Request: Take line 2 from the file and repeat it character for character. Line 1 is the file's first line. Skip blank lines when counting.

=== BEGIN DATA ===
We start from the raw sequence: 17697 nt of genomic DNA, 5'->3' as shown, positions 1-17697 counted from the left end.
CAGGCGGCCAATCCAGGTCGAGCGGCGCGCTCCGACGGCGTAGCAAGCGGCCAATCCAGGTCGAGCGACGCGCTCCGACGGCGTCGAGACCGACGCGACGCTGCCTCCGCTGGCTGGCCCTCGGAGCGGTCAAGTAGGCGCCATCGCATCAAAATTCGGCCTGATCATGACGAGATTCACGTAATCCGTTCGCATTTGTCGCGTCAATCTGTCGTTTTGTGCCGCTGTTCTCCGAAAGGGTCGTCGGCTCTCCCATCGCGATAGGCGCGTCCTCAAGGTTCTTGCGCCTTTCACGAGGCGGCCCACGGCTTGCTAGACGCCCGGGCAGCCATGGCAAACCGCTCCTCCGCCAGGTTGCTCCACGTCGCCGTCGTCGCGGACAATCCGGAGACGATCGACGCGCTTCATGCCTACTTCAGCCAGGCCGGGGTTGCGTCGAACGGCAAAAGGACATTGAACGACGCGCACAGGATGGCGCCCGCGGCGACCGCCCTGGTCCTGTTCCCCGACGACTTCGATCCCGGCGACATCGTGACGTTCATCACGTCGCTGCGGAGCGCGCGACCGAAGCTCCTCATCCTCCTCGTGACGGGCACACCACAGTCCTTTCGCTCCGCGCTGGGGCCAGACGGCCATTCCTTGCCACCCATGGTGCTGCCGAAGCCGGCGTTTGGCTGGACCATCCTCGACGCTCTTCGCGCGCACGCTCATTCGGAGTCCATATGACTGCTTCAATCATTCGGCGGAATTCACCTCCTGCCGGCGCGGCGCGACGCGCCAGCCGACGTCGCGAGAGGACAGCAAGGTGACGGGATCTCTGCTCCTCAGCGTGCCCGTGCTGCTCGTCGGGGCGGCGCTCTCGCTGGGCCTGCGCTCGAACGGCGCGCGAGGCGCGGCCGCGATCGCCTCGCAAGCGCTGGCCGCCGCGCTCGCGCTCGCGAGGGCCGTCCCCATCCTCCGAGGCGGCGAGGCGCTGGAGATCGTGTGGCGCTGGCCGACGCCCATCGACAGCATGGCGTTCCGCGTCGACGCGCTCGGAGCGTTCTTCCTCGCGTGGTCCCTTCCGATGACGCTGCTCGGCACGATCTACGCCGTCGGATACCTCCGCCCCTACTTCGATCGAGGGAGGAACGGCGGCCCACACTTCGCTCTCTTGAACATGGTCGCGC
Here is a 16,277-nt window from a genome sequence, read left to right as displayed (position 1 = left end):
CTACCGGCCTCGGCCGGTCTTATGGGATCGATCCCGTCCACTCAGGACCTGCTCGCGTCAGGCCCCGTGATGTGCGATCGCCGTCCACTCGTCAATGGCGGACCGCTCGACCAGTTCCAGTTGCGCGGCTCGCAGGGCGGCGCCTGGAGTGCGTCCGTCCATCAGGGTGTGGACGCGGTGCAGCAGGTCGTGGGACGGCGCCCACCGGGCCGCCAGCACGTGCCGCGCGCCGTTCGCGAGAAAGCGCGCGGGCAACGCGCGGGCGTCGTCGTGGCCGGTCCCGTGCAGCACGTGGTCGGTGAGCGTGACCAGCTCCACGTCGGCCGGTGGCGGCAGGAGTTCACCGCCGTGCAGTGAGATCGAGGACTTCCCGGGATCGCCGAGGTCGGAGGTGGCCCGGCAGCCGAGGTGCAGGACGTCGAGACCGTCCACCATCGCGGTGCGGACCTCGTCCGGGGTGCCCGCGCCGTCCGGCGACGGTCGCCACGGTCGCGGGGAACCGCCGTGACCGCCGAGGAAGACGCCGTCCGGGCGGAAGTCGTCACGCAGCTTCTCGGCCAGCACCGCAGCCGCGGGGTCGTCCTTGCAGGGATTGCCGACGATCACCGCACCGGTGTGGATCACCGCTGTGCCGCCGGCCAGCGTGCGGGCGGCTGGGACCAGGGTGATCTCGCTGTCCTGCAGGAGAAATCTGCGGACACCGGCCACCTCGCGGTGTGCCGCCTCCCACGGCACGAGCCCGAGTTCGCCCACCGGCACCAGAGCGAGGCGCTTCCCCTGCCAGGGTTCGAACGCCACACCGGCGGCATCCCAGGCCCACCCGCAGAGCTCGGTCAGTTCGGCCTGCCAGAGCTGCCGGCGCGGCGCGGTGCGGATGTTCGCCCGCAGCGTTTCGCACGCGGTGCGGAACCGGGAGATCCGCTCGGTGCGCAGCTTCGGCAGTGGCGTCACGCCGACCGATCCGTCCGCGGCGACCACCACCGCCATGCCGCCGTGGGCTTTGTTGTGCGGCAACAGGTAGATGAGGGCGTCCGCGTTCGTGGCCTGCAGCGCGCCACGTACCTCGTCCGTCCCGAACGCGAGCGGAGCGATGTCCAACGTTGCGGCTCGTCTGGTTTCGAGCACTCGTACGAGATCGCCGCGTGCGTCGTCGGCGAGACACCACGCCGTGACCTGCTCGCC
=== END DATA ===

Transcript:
CAGGCGGCCAATCCAGGTCGAGCGGCGCGCTCCGACGGCGTAGCAAGCGGCCAATCCAGGTCGAGCGACGCGCTCCGACGGCGTCGAGACCGACGCGACGCTGCCTCCGCTGGCTGGCCCTCGGAGCGGTCAAGTAGGCGCCATCGCATCAAAATTCGGCCTGATCATGACGAGATTCACGTAATCCGTTCGCATTTGTCGCGTCAATCTGTCGTTTTGTGCCGCTGTTCTCCGAAAGGGTCGTCGGCTCTCCCATCGCGATAGGCGCGTCCTCAAGGTTCTTGCGCCTTTCACGAGGCGGCCCACGGCTTGCTAGACGCCCGGGCAGCCATGGCAAACCGCTCCTCCGCCAGGTTGCTCCACGTCGCCGTCGTCGCGGACAATCCGGAGACGATCGACGCGCTTCATGCCTACTTCAGCCAGGCCGGGGTTGCGTCGAACGGCAAAAGGACATTGAACGACGCGCACAGGATGGCGCCCGCGGCGACCGCCCTGGTCCTGTTCCCCGACGACTTCGATCCCGGCGACATCGTGACGTTCATCACGTCGCTGCGGAGCGCGCGACCGAAGCTCCTCATCCTCCTCGTGACGGGCACACCACAGTCCTTTCGCTCCGCGCTGGGGCCAGACGGCCATTCCTTGCCACCCATGGTGCTGCCGAAGCCGGCGTTTGGCTGGACCATCCTCGACGCTCTTCGCGCGCACGCTCATTCGGAGTCCATATGACTGCTTCAATCATTCGGCGGAATTCACCTCCTGCCGGCGCGGCGCGACGCGCCAGCCGACGTCGCGAGAGGACAGCAAGGTGACGGGATCTCTGCTCCTCAGCGTGCCCGTGCTGCTCGTCGGGGCGGCGCTCTCGCTGGGCCTGCGCTCGAACGGCGCGCGAGGCGCGGCCGCGATCGCCTCGCAAGCGCTGGCCGCCGCGCTCGCGCTCGCGAGGGCCGTCCCCATCCTCCGAGGCGGCGAGGCGCTGGAGATCGTGTGGCGCTGGCCGACGCCCATCGACAGCATGGCGTTCCGCGTCGACGCGCTCGGAGCGTTCTTCCTCGCGTGGTCCCTTCCGATGACGCTGCTCGGCACGATCTACGCCGTCGGATACCTCCGCCCCTACTTCGATCGAGGGAGGAACGGCGGCCCACACTTCGCTCTCTTGAACATGGTCGCGC